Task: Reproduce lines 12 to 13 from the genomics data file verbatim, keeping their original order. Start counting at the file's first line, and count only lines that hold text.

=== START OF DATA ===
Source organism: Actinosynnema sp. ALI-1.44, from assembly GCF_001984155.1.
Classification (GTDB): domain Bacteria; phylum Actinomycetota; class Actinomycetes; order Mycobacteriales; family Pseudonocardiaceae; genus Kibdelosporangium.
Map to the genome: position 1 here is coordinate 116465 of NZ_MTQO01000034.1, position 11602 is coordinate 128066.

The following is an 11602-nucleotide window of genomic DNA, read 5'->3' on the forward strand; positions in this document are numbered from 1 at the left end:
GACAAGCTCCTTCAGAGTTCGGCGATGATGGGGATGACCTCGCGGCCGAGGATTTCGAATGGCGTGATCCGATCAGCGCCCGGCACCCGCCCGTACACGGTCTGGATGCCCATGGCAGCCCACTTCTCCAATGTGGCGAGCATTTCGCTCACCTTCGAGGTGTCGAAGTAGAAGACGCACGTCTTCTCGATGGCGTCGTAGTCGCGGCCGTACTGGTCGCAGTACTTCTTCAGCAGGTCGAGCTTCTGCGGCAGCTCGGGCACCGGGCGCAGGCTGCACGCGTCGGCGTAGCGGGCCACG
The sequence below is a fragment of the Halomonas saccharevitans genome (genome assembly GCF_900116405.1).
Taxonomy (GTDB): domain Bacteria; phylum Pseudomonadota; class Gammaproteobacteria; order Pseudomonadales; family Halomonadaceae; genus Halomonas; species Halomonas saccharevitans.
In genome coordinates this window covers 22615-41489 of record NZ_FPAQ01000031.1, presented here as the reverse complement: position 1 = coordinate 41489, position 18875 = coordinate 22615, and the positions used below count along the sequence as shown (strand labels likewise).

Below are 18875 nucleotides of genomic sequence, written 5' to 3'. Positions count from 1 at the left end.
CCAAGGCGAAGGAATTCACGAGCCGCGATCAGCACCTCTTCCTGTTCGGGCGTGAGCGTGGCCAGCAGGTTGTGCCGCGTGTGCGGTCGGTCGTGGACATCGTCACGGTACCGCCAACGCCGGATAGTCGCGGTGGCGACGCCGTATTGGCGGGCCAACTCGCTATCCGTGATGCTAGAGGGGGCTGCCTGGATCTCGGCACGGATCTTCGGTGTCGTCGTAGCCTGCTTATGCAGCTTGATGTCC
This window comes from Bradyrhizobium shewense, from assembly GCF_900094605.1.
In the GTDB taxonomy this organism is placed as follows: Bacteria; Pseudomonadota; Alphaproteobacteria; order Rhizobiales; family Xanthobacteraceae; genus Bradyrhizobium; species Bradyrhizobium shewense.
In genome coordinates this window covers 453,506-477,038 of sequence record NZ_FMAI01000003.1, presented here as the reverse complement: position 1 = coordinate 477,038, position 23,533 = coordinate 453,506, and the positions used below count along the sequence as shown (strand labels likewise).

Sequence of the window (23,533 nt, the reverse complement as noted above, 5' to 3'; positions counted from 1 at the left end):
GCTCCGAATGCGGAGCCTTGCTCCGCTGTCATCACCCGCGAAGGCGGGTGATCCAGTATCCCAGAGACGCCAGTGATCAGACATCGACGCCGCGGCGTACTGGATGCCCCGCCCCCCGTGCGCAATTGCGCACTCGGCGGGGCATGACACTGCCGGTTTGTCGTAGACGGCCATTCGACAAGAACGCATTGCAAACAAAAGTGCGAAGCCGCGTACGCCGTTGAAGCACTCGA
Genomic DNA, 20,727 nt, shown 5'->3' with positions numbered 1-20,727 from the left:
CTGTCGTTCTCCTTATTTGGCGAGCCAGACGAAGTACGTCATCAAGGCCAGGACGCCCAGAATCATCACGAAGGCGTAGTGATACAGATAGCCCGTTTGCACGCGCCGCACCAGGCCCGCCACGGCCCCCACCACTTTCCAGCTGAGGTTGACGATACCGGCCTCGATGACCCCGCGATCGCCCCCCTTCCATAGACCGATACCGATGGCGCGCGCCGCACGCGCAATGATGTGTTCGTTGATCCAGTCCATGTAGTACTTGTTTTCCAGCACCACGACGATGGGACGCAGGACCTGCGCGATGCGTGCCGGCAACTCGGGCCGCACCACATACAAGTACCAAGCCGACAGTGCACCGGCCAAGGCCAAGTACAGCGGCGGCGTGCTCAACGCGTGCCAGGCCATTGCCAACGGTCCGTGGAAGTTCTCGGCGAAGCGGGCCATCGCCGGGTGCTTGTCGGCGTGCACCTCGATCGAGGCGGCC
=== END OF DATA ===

In the GTDB taxonomy this organism is placed as follows: Bacteria; Pseudomonadota; Alphaproteobacteria; order Rhizobiales; family Xanthobacteraceae; genus Bradyrhizobium; species Bradyrhizobium shewense.
In genome coordinates this window covers 453,506-477,038 of sequence record NZ_FMAI01000003.1, presented here as the reverse complement: position 1 = coordinate 477,038, position 23,533 = coordinate 453,506, and the positions used below count along the sequence as shown (strand labels likewise).